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 Post subject: Don Preston
PostPosted: Sun Jun 01, 2003 9:53 am 
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Can someone tell me about Don Preston's solo work?

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 Post subject: Re: Don Preston
PostPosted: Sun Jun 01, 2003 10:09 am 
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i have a tape of transformation with don's trio....it's heavily avant garde jazz, with a tight cover of the eric dolphy memorial barbeque, if your a straight ahead jazz fan, this one shouldn't dissapoint you<br><br>[center]Image[/center]

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 Post subject: Re: Don Preston
PostPosted: Tue Feb 24, 2004 3:35 am 
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Didn't he do a lot of the soundtrack to Apocolypse Now?


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 Post subject: Re: Don Preston
PostPosted: Mon Sep 13, 2004 3:48 am 
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I bought Vile Foamy Ectoplasm, and it blows pretty big.

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 Post subject: Re: Don Preston
PostPosted: Thu Sep 16, 2004 2:46 am 
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[quote author=Gojira1975 link=board=rant;num=1054497238;start=0#6 date=09/13/04 at 06:48:51]I bought Vile Foamy Ectoplasm, and it blows pretty big. [/quote]<br><br>Hmmm...   Why does "Vile Foamy Ectoplasm" blow pretty big?  It's a pretty cool weird electronic album as far as I remember,and with a song about how everybody got the wrong impression of Frank too.(Always asking "did he eat shit on stage?' and other stupidity.)<br><br>Google search "Don Preston" ...he had a pretty cool web-site,with some great self released CD-r's and CDs for sale.  The "Don And Bunk"(with Bunk Gardener,o' course) Cds were pretty high quality,and his "soundtrack" comps were good too.Not to mention that that "Vile..." Cd is there also.<br><br>A fun aside was his video "Ogo Moto" which is a very low fidelity (in video and sound)monster movie that has many connections with "Uncle Meat" and other cheesy FZ conceptual contiuity pieces.It was filmed while he was still with the Mothers.  But this is not for someone looking for video perfection!  But just for someone that likes fun,cheap ,hand-made monster movies....Hhmmmm? Check it out.<br>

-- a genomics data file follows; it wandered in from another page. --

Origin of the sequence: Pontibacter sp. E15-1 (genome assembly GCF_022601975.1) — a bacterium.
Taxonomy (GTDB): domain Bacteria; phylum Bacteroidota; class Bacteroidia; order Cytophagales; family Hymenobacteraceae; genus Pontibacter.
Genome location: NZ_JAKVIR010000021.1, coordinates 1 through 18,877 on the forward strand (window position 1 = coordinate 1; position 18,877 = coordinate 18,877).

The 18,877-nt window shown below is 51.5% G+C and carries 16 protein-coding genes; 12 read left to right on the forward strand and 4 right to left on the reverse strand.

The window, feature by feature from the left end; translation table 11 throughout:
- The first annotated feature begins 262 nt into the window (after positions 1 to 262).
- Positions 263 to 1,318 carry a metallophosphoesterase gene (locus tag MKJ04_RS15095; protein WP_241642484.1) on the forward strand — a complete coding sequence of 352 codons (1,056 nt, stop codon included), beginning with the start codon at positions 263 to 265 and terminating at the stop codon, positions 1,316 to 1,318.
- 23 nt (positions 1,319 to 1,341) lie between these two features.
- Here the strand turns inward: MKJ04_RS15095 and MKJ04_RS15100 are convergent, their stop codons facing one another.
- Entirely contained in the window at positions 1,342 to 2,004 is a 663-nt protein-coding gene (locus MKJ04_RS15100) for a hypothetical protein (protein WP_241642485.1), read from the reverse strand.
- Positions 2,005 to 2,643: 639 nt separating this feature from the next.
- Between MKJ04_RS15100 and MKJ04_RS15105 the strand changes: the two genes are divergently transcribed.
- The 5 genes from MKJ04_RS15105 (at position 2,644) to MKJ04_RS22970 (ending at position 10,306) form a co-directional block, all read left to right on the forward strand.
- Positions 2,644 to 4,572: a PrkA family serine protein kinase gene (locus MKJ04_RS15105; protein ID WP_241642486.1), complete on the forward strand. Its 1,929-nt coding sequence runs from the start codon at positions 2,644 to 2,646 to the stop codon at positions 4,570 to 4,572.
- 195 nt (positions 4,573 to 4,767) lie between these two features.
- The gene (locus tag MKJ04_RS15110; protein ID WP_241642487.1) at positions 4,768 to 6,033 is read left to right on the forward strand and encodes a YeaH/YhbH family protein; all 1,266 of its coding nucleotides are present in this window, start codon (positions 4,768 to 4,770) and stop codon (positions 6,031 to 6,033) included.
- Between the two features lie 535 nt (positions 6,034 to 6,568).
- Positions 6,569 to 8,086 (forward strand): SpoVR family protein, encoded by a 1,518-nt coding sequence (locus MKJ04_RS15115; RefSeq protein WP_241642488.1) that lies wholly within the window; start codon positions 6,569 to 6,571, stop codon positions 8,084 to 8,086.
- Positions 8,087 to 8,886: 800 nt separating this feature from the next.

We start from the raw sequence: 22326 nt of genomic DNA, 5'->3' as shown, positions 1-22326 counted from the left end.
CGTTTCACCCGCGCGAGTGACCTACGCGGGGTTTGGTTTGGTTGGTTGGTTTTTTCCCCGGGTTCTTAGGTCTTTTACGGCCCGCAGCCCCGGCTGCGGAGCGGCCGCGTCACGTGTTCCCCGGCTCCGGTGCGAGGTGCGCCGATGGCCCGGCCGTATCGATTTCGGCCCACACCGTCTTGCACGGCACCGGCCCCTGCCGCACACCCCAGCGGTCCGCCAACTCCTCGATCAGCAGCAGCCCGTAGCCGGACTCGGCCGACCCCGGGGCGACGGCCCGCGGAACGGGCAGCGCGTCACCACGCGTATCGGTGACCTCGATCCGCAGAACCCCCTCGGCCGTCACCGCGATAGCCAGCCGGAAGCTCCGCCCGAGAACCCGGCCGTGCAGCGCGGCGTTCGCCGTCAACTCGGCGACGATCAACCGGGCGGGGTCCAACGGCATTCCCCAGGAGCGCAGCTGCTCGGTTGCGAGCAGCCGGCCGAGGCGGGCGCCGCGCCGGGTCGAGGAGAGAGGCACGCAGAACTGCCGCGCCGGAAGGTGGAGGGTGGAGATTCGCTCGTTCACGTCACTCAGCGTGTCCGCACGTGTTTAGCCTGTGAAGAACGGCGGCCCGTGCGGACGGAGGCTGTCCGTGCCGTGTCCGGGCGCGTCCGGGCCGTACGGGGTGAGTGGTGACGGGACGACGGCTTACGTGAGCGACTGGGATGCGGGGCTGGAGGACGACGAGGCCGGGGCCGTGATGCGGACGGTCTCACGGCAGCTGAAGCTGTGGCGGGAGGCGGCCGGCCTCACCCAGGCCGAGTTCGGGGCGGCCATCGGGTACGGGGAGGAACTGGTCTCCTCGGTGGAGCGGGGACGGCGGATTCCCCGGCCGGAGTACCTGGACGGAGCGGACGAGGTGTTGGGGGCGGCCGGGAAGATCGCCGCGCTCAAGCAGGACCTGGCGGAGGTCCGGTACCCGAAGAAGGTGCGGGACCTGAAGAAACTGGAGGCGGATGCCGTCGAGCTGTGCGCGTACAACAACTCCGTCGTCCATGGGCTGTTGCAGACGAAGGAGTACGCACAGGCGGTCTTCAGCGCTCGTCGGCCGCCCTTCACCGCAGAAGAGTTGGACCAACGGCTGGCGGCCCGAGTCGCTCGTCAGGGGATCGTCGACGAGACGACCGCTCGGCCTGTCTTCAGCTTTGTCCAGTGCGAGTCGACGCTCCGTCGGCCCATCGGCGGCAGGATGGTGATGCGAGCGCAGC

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 Post subject: Re: Don Preston
PostPosted: Sun Sep 19, 2004 4:46 pm 
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[quote author=jimmie d link=board=rant;num=1054497238;start=0#4 date=09/08/04 at 16:39:30]<br>[center][font=comic sans ms] [b]Just got off the telephone with the man himself, and I thought I'd pass on this little nugget. After an abstinence of 45 years, Don has taken to playing the upright bass, once again. He's still building up the calluses on his fingers. He said that it was the first instrument that he ever learned to play. I suggested to him that if he learns drums, too, he can become his own trio.[/font][/b]<br><br> ;D[/center][/quote]<br><br>Seriously? Jimmie D, How do you know Don? I just realized I don't really know anything about you man. Well, if you talk to Don again tell him a fan says "Hi!". And after finally seeing Uncle Meat I couldn't help but doing the monster face after taking a drink of pop ( I did this for about a week until it got old ). Everyone at work thought it was funny.  ;D

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 Post subject: Re: Don Preston
PostPosted: Tue Sep 21, 2004 3:57 pm 
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[quote author=jimmie d link=board=rant;num=1054497238;start=0#9 date=09/19/04 at 22:20:40][center]<br>Image<br>[font=comic sans ms]I know Don through working with Project/Object.<br>I got a chance to get to know him better<br>when we spent a couple months together on tour last year.<br>We were in the same tour-van for over 12,000 miles![/font][/center][/quote]<br><br>Wow that's pretty cool there Jimmie D. :)

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PostPosted: Fri Sep 09, 2005 7:58 pm 
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 Post subject: Re: Don Preston
PostPosted: Sat Dec 23, 2017 11:25 pm